NEWTOWN, Conn. — Christmas is gone, and with it the satellite trucks, and now the residents of this most famous small town in America are left with tens of thousands of teddy bears that they don’t know what to do with. Mountains of plush stuffed animals — some the size of grizzlies — await itemizing and boxing in a warehouse just east of Main Street, where the highest flag in town now flies at full-staff.
Two weeks after the shooting at nearby Sandy Hook Elementary School, nearly a week after the streets were jammed with hearses and funeral processions, Newtown is digging itself out from an avalanche of altruism.
On Thursday afternoon, the warehouse for donations contained more gifts than there are residents of Newtown (28,000): letters of condolence from Pakistan, granola bars from Utah, boxes of teddy bears outfitted in leather pilot jackets that were hand-delivered by a man who drove up from Texas.
No matter the nature of a tragedy, the ensuing donations always outweigh what’s actually needed, said Lauren Trahan, a member of the Adventist Community Services’ disaster response team.
“For Americans, the way you help is you give stuff,” said Trahan, who lives across the state, in Plainfield.
“It’s how people make themselves feel better,” said Christopher Kelsey, a former Newtown assessor who is handling logistics at the warehouse.
“And that’s not a bad thing,” Trahan said.
Coping with generosity, however, has become a full-time job for volunteers in Newtown. At the warehouse, which is open Monday to Friday from 9 a.m. to 5 p.m., boxes the size of a hot tub are labeled with the names of families of the victims (“Hubbard,” “Hsu,” “Hochsprung”). Pallets of toys are wheeled into a room where residents box and label them (“6 medium teddy bears” and “484,” the inventory code for stuffed animals). The boxes are then stacked in the back of the warehouse until the town can decide what to do with them; most will likely be re-donated to needier parts of the country.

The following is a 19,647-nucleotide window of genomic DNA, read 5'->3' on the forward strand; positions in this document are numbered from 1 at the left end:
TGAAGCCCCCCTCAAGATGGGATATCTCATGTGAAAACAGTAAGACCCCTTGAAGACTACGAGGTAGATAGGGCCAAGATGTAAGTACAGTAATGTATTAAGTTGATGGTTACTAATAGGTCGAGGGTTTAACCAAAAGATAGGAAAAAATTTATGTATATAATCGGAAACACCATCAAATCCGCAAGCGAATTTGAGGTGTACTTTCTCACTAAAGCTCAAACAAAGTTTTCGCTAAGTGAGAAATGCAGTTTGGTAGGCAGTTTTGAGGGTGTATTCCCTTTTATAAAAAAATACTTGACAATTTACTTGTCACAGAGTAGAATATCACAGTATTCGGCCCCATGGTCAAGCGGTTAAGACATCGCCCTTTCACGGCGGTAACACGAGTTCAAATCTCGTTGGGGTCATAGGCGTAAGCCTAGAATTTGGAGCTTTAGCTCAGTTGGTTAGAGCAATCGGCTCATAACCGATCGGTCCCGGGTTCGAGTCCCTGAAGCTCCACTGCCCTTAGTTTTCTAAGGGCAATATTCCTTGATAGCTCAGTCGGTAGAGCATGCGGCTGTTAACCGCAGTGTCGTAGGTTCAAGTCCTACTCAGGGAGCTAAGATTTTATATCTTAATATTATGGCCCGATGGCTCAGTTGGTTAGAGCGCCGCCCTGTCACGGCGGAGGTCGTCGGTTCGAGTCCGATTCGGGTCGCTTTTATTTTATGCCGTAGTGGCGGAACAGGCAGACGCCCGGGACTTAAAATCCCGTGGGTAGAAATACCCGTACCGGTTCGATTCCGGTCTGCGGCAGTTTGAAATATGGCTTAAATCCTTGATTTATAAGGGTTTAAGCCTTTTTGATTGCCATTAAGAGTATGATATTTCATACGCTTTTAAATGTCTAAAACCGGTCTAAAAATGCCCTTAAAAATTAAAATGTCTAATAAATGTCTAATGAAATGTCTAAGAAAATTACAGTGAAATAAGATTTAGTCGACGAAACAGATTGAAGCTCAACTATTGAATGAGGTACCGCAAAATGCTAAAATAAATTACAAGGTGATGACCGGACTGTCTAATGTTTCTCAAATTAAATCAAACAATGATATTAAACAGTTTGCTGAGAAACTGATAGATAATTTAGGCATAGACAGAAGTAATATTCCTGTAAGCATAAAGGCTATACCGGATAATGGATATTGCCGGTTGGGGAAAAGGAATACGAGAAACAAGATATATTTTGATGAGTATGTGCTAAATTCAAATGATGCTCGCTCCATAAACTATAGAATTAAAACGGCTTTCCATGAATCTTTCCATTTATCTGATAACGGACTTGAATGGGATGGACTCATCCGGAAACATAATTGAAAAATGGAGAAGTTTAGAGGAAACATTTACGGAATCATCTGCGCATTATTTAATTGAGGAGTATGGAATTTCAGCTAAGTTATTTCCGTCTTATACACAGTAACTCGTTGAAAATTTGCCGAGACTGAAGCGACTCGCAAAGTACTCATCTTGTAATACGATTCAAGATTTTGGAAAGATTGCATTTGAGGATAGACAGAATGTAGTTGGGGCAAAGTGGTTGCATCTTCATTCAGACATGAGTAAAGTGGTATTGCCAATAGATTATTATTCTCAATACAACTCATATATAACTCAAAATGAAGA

Everyone should “stop sending us things,” Bill Hart, a grateful but overwhelmed town Board of Education member, told the News-Times newspaper this week.
The inventory of donations continues about a mile east of the warehouse in a suite of donated office space, where the Newtown Volunteer Task Force staffs a call center. There, using eight phone lines, volunteers have returned about 2,200 of 20,000 calls from out-of-towners who have offered to donate everything from coloring books to a two-night stay at a cottage on their farm in Lake Como, Pa. Each caller and offer is entered into a database for future reference.
One man called from California last week to say he was about to drive to Newtown with a carload of teddy bears that he’d collected from his neighborhood. Newtown resident Kevin Fitzgerald, who helped organize the task force last year to aid in storm cleanup, had to persuade the man that it would be more useful to stay in California and ship his items, or donate them there.
Fitzgerald, however, understands everyone’s desire to feel useful in the aftermath of such an abstract tragedy.
“It’s not like a building fell over and you can clean up debris,” Fitzgerald said. “There’s nothing tangible you can fix.”